If you’re looking for a preschool for Baby, of course you’re looking for one that will help them start to get used to schoolroom routines, get to know a big group of their peers as well as lay a solid foundation for their future education.
When you’re in an area where there is a wide range of preschools, the options can feel overwhelming. One clue that can help you figure out which school is right for your family is to look at the school’s underlying philosophy, and try to work out how that philosophy will work for your little one’s specific personality.
Developed by Maria Montessori in 1907, the Montessori system of education is designed to adapt to the child’s stages of development, rather than the other way around.
Preschoolers are encouraged to think creatively, to work independently, and to figure things out on their own. Montessori preschools work towards these goals by providing toys, activities, and opportunities to encourage this kind of thinking. Learning through play, especially at this age, is one of the main tenets of this philosophy.
Reggio Emilia is named after the city in Italy where the educational system began. In the Reggio Emilia system, the central idea is that the child is at the center of the learning experience, though both parents and teachers are also important. Parents and teachers are also equally as important as each other.
Another important part of a Reggio Emilia education is social interactions between children. Children are social people, the Reggio Emilia school of thought says, and they should have lots of chances to work out how to interact with each other and have fun together. They’re also encouraged to express what they think and how they feel in whatever way they’re drawn to, whether that means verbally, musically, through art, or through physical activity.
The Waldorf school of thought is based on anthroposophy – a spiritual science that is developed by Rudolf Steiner. The Waldorf system of education focuses on developing the “head, heart, hands” of a child through hands-on practical, imaginative, and artistic activities.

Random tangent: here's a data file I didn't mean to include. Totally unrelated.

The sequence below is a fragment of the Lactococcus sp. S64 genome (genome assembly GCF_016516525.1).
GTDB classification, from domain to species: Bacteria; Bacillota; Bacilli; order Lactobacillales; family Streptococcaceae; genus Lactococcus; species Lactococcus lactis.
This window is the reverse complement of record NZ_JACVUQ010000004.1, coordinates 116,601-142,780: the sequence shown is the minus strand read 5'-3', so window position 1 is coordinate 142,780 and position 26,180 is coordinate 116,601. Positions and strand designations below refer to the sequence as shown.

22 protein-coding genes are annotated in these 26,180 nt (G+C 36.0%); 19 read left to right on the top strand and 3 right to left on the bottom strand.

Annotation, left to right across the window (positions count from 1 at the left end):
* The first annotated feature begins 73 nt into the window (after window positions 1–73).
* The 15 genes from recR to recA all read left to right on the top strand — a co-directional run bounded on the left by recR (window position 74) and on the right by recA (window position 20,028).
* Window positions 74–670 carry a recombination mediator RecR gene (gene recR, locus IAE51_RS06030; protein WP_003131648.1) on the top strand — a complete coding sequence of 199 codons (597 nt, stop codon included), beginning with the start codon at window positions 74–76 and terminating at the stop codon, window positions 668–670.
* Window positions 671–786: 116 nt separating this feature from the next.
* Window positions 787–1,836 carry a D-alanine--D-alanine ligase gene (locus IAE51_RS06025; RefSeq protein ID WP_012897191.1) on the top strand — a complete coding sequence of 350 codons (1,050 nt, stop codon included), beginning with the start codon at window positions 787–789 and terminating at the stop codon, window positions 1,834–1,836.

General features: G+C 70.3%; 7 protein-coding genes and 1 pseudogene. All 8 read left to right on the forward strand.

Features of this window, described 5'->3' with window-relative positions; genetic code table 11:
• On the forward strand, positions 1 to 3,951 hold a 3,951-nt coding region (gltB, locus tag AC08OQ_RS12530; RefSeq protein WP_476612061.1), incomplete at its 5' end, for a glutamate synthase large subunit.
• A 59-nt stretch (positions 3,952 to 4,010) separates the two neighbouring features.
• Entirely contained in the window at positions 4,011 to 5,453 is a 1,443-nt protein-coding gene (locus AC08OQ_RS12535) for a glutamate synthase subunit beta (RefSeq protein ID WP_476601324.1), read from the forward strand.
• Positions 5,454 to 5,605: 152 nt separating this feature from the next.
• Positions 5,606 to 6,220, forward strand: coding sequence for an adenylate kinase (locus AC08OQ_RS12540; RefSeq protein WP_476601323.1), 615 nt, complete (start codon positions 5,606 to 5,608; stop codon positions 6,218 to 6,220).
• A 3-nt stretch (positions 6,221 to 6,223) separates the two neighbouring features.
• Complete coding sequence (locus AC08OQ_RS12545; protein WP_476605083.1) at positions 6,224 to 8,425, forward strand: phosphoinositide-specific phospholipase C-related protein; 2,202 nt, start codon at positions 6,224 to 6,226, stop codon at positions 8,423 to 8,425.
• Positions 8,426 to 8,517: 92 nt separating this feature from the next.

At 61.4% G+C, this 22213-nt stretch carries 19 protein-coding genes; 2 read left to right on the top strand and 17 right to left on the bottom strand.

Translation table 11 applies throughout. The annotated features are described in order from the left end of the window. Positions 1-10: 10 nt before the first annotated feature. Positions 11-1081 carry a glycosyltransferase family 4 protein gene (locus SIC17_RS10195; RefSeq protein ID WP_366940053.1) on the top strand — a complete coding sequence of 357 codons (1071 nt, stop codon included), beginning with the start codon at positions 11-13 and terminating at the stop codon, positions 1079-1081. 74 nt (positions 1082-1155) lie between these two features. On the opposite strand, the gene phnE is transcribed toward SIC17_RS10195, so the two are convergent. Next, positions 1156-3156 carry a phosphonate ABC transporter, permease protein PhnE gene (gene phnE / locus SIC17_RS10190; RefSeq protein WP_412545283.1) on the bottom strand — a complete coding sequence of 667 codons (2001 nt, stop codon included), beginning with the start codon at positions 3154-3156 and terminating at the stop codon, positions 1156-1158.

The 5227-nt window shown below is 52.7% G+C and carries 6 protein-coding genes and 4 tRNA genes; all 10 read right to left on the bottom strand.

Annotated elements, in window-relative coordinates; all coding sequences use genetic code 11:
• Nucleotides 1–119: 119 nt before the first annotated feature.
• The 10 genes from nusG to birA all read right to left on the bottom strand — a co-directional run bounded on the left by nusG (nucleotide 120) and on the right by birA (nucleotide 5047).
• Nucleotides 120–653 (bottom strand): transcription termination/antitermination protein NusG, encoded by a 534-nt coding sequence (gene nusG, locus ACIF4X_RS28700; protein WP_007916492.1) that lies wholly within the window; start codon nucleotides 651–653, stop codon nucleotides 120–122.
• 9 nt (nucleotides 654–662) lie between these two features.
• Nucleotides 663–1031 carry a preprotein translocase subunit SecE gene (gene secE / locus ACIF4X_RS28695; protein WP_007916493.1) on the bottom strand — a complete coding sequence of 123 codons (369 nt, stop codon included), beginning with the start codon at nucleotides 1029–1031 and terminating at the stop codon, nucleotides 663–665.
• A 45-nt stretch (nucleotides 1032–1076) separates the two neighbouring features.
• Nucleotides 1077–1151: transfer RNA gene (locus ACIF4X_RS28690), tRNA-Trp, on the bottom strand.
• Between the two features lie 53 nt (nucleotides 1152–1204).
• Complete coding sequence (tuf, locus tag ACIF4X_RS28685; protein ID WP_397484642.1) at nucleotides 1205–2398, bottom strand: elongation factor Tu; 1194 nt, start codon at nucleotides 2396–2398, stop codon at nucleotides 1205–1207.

Since kids imitate what they see all the time, Waldorf teachers are meant to be positive examples that kids will want to be like. What’s unique about the Waldorf system is that a teacher will stay with a specific class for a number of years. This way, teachers can build relationships with their classes where they know their strengths, weaknesses, and needs.
Previously known as the ‘Cognitive Oriented Curriculum’, HighScope’s goal is to bring up children who aim high (“high”) and dream big (“scope”). David Weikart, who developed HighScope, was inspired by Jean Piaget’s child development theories. But instead of strictly following Piaget’s theories, he believed that the views of the teachers should be incorporated to HighScope’s approach. The purpose of this is to achieve a well-balanced system for the child that promotes curiosity, independence, and creativity to name a few.
Founded by Lucy Sprague Mitchell, Bank Street is a progressive educational system. Bank Street schools are designed around the idea that children learn best through sensory experience and play. Students are given the chance to explore the world around them through a series of field trips, science, and art classes.
There’s no one right way to find the right educational environment for your child – it depends on Baby’s needs, the way they react to the new setting, the way you feel about dropping them off for the day there, and more practical concerns like cost and distance from your home. Some preschools offer free trial classes, which can be a great way for a toddler to test-drive a new environment.
- “Bank Street College of Education.” Bank Street. Bank Street. Retrieved February 15 2018. https://www.bankstreet.edu/.
- “HighScope.” HighScope. HighScope Educational Research Foundation. Retrieved February 15 2018. https://highscope.org/preschool.
- “Montessori education.” AMI Global. Association Montessori Global. Retrieved February 15 2018. https://ami-global.org/montessori/montessori-education.
- “North American Reggio Emilia Alliance.” Reggio Alliance. NAREA. Retrieved February 15 2018. https://www.reggioalliance.org/narea/.
“What is Waldorf education?” Waldorf Answers. Robert Mays and Sune Nordwall. Retrieved February 15 2018. http://www.waldorfanswers.org/Waldorf.htm.